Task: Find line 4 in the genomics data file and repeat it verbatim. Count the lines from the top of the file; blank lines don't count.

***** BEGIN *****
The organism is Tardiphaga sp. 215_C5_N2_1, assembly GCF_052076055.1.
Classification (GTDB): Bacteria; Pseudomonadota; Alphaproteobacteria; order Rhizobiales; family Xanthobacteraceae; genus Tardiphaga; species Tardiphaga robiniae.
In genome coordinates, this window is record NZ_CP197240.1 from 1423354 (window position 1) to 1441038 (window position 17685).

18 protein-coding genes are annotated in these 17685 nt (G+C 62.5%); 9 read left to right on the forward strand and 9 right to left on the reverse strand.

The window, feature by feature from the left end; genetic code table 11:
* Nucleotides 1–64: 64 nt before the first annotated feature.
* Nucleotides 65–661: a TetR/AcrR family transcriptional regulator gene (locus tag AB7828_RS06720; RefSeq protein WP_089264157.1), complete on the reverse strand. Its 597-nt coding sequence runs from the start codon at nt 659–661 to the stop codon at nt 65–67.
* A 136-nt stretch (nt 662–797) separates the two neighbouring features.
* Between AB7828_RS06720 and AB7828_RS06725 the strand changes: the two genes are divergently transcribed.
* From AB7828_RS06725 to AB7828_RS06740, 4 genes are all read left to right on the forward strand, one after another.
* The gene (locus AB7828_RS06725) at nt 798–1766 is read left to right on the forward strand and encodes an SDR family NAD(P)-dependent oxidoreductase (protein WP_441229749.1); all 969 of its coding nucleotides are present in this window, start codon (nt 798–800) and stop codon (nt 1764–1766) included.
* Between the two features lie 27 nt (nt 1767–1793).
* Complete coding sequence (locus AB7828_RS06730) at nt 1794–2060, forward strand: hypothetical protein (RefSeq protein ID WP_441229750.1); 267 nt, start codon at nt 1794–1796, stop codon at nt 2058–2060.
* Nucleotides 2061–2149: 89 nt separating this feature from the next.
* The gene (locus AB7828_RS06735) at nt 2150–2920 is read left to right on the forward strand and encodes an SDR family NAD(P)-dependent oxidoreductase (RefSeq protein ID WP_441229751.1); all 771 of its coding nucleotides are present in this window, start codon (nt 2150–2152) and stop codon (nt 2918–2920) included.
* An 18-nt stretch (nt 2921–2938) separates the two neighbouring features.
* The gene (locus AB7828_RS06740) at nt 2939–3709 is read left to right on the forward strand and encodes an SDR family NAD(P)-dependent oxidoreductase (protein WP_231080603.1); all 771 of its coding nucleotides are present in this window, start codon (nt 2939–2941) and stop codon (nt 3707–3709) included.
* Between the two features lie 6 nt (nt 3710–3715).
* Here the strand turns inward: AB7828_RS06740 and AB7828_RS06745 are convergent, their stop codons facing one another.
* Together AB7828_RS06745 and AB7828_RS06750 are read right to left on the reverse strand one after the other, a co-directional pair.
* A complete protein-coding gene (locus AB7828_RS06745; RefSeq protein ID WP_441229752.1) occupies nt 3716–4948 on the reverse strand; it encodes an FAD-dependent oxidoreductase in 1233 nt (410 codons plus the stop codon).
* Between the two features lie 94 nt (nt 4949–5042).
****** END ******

18 protein-coding genes are annotated in these 17685 nt (G+C 62.5%); 9 read left to right on the forward strand and 9 right to left on the reverse strand.